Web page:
Specifically: THREE errors in ONE public flyer, reflects poorly on the thoroughness of the organization’s attention to detail, and prompts avoidable ridicule (jokes about cursory flight checks, for starters!) so I’d add the ‘don’t post until it’s really ready’ rule…

As you can see by my own recent post on Shaping Youth for Veteran’s Day giving accolades to MyVetwork.com here: http://www.shapingyouth.org/blog/?p=3440 one can say that the military foray into social media is going gangbusters and to be applauded…so you can cross our site off any checklist of ‘ragers’ and ‘trolls’ when I offer these quick fix tips, as they’re submitted with sincerity:

1.) As noted, ‘division’ in the headline (typo)
2.) ‘Prominence’ typo under ‘final evaluation’
3.) ‘Nature’ under the ‘rager’ header…

And huge kudos to the Captain for being “on it” and conversational (tonality is key in responses too, n’est ce pas?) Great post, Joey…HNY to all!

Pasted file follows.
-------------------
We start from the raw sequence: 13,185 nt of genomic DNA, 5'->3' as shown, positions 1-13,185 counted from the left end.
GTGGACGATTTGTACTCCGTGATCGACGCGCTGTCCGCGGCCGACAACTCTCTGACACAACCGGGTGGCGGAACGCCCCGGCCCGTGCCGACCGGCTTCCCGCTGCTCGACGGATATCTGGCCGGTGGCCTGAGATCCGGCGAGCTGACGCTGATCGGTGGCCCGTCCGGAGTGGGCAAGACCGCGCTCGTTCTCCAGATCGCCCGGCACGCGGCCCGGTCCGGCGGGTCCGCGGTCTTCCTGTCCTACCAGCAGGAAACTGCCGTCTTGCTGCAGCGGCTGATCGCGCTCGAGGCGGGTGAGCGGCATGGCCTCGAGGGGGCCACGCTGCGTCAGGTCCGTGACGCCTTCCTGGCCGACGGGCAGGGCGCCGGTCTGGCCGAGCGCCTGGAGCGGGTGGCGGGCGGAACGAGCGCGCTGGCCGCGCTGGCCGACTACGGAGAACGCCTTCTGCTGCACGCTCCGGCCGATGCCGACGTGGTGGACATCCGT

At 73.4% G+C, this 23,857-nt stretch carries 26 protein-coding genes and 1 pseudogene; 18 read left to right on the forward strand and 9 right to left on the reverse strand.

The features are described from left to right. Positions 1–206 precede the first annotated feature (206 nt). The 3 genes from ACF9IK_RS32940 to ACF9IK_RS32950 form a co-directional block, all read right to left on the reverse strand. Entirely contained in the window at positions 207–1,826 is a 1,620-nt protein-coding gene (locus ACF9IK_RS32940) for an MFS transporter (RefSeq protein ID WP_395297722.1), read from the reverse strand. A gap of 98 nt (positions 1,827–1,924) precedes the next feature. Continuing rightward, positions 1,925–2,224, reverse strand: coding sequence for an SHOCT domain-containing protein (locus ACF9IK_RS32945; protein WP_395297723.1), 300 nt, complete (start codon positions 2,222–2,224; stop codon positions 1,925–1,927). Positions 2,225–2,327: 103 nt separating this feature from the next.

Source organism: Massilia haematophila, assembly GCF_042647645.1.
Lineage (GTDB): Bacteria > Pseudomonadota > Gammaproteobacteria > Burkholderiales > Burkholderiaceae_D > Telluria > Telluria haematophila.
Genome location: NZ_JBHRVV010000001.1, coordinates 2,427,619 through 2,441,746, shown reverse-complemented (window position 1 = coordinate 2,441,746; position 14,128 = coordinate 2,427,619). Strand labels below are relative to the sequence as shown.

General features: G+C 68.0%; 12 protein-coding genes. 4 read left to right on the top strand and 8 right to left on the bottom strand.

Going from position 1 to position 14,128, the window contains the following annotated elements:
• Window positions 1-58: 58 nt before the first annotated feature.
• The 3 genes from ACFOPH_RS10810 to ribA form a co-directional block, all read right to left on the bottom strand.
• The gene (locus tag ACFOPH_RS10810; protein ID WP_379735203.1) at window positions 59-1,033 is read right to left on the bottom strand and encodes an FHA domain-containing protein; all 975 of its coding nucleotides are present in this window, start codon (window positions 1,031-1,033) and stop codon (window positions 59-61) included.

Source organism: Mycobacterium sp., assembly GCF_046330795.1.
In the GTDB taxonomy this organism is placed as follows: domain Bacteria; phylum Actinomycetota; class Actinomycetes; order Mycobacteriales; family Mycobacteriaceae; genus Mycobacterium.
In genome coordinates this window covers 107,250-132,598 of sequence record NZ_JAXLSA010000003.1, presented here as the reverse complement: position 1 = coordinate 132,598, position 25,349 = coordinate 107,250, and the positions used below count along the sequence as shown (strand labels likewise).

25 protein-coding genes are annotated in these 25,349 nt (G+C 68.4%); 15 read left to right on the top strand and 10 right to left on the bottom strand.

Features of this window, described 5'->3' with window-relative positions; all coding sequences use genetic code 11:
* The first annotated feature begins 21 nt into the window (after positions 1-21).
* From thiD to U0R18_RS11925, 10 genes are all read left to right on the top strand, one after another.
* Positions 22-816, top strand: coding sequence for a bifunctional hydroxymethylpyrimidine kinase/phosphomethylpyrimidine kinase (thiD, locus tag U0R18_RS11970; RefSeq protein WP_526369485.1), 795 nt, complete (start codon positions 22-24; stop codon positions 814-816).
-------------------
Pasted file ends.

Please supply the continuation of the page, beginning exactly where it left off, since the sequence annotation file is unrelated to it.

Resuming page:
Amy Jussel
Founder/Exec. Dir.
http://www.ShapingYouth.org

16 Gray Rinehart January 1, 2009 at 9:50 pm

As an AF retiree whose last assignment was in the SecAF/CSAF Executive Action Group, I’m pleased to see this even in early draft form. I’m glad to see the USAF using social media to keep folks informed (I even follow AFPAA [Capt Faggard] on Twitter).

I plan to show this to our folks in NCSU’s Industrial Extension Service, and probably to folks in the Manufacturing Extension Partnership as well.

17 Mark Kuznicki January 2, 2009 at 12:46 am

Great tool, thanks for sharing! I’m going to use this as an example for other government agencies to model after the Air Force’s approach here.

18 Joseph Hurtado January 2, 2009 at 12:46 am

Joey,

This is impressive. The first rule of Public Relations is don’t stand still to negative news, think and react. This puts that rule into a workable framework for the web2.0 world.

We could actually change the title of the chart and make it: Air Force Web Posting Response Assessment. The Rules apply to Twitter postings, Digg, Slashdot, YouTube, Blogs, etc. It’s a very well reasoned approach that Captain Faggard is taking pro-actively.

Let’s hope other organizations follow suite… Happy New Year Joey!

Joseph

P.S. I found a post to your article in Twitter ; )
http://twitter.com/jhurtado

19 David Meerman Scott January 2, 2009 at 9:53 am

Capt Faggard is doing amazing stuff. Many thanks for pointing to my original article.

David

20 Rob Mowery January 2, 2009 at 10:07 am